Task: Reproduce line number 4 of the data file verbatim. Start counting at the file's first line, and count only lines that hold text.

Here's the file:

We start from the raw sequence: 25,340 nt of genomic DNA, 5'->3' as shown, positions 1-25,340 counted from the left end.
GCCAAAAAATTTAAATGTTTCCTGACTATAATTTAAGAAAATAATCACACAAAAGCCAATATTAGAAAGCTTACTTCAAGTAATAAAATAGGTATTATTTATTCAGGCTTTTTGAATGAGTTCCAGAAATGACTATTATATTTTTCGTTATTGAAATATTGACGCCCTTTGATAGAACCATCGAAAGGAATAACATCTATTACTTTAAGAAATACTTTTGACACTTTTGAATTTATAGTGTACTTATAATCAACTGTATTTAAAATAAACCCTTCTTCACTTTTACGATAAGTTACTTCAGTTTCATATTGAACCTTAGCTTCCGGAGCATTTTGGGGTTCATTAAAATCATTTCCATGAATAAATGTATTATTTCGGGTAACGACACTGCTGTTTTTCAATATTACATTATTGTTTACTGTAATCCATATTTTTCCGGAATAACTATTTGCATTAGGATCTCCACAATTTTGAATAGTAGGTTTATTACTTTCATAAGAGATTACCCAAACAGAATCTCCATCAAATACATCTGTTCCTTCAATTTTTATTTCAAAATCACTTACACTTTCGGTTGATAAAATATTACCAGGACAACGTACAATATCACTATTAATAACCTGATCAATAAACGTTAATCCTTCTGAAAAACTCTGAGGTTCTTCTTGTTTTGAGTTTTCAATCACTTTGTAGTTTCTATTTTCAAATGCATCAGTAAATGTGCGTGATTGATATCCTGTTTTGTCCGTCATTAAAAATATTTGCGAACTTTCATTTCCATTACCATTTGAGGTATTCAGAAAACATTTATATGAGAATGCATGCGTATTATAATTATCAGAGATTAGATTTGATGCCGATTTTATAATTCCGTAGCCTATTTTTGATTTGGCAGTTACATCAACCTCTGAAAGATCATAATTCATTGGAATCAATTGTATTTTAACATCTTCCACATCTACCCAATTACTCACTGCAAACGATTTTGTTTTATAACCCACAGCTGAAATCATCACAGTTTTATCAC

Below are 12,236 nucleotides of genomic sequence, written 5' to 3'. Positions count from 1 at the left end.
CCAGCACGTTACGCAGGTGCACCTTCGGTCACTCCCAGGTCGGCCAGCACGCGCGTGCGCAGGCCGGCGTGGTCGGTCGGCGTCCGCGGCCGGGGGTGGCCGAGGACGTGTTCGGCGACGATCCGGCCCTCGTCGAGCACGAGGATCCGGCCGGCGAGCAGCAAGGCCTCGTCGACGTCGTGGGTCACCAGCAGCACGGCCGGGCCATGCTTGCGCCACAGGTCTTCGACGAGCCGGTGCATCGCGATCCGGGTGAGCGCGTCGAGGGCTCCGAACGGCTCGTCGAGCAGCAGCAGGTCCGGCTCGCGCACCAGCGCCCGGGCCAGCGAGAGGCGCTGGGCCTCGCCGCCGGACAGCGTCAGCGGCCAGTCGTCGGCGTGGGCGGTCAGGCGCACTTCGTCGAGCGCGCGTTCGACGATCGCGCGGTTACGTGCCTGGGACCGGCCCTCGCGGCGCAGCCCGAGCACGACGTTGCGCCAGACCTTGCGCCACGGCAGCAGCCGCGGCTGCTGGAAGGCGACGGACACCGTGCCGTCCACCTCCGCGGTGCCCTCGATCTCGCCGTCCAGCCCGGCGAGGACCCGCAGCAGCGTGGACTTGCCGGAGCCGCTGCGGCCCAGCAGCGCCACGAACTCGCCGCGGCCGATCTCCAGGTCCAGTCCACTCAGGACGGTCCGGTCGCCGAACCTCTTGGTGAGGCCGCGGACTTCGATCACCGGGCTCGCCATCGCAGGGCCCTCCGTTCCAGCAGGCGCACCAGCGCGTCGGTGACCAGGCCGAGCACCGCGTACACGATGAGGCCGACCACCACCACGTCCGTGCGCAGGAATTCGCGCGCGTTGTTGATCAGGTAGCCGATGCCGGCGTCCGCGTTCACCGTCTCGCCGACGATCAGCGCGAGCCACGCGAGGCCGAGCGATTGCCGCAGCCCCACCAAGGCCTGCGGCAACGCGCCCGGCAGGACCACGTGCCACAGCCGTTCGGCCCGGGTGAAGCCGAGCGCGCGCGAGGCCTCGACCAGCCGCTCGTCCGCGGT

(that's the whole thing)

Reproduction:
CCAGCACGTTACGCAGGTGCACCTTCGGTCACTCCCAGGTCGGCCAGCACGCGCGTGCGCAGGCCGGCGTGGTCGGTCGGCGTCCGCGGCCGGGGGTGGCCGAGGACGTGTTCGGCGACGATCCGGCCCTCGTCGAGCACGAGGATCCGGCCGGCGAGCAGCAAGGCCTCGTCGACGTCGTGGGTCACCAGCAGCACGGCCGGGCCATGCTTGCGCCACAGGTCTTCGACGAGCCGGTGCATCGCGATCCGGGTGAGCGCGTCGAGGGCTCCGAACGGCTCGTCGAGCAGCAGCAGGTCCGGCTCGCGCACCAGCGCCCGGGCCAGCGAGAGGCGCTGGGCCTCGCCGCCGGACAGCGTCAGCGGCCAGTCGTCGGCGTGGGCGGTCAGGCGCACTTCGTCGAGCGCGCGTTCGACGATCGCGCGGTTACGTGCCTGGGACCGGCCCTCGCGGCGCAGCCCGAGCACGACGTTGCGCCAGACCTTGCGCCACGGCAGCAGCCGCGGCTGCTGGAAGGCGACGGACACCGTGCCGTCCACCTCCGCGGTGCCCTCGATCTCGCCGTCCAGCCCGGCGAGGACCCGCAGCAGCGTGGACTTGCCGGAGCCGCTGCGGCCCAGCAGCGCCACGAACTCGCCGCGGCCGATCTCCAGGTCCAGTCCACTCAGGACGGTCCGGTCGCCGAACCTCTTGGTGAGGCCGCGGACTTCGATCACCGGGCTCGCCATCGCAGGGCCCTCCGTTCCAGCAGGCGCACCAGCGCGTCGGTGACCAGGCCGAGCACCGCGTACACGATGAGGCCGACCACCACCACGTCCGTGCGCAGGAATTCGCGCGCGTTGTTGATCAGGTAGCCGATGCCGGCGTCCGCGTTCACCGTCTCGCCGACGATCAGCGCGAGCCACGCGAGGCCGAGCGATTGCCGCAGCCCCACCAAGGCCTGCGGCAACGCGCCCGGCAGGACCACGTGCCACAGCCGTTCGGCCCGGGTGAAGCCGAGCGCGCGCGAGGCCTCGACCAGCCGCTCGTCCGCGGT